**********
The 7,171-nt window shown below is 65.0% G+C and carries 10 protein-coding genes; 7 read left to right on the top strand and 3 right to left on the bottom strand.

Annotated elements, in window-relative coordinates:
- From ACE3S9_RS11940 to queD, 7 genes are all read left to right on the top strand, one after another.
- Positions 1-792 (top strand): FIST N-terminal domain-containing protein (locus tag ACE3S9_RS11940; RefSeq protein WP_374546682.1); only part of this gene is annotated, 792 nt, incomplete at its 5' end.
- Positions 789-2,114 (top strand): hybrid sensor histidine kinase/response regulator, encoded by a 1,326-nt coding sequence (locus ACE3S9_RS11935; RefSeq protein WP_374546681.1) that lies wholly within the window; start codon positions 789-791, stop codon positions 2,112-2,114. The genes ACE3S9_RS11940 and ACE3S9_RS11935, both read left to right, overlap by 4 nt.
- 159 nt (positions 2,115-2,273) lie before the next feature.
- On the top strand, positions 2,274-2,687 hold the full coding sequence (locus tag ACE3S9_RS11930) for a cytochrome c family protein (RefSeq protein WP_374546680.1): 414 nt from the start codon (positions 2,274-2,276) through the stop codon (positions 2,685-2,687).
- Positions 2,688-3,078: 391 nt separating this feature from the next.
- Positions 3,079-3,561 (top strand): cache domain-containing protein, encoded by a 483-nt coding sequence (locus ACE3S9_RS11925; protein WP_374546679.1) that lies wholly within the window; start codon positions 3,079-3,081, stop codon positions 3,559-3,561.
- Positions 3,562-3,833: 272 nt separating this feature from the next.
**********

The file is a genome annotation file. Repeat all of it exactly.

The 7,171-nt window shown below is 65.0% G+C and carries 10 protein-coding genes; 7 read left to right on the top strand and 3 right to left on the bottom strand.

Annotated elements, in window-relative coordinates:
- From ACE3S9_RS11940 to queD, 7 genes are all read left to right on the top strand, one after another.
- Positions 1-792 (top strand): FIST N-terminal domain-containing protein (locus tag ACE3S9_RS11940; RefSeq protein WP_374546682.1); only part of this gene is annotated, 792 nt, incomplete at its 5' end.
- Positions 789-2,114 (top strand): hybrid sensor histidine kinase/response regulator, encoded by a 1,326-nt coding sequence (locus ACE3S9_RS11935; RefSeq protein WP_374546681.1) that lies wholly within the window; start codon positions 789-791, stop codon positions 2,112-2,114. The genes ACE3S9_RS11940 and ACE3S9_RS11935, both read left to right, overlap by 4 nt.
- 159 nt (positions 2,115-2,273) lie before the next feature.
- On the top strand, positions 2,274-2,687 hold the full coding sequence (locus tag ACE3S9_RS11930) for a cytochrome c family protein (RefSeq protein WP_374546680.1): 414 nt from the start codon (positions 2,274-2,276) through the stop codon (positions 2,685-2,687).
- Positions 2,688-3,078: 391 nt separating this feature from the next.
- Positions 3,079-3,561 (top strand): cache domain-containing protein, encoded by a 483-nt coding sequence (locus ACE3S9_RS11925; protein WP_374546679.1) that lies wholly within the window; start codon positions 3,079-3,081, stop codon positions 3,559-3,561.
- Positions 3,562-3,833: 272 nt separating this feature from the next.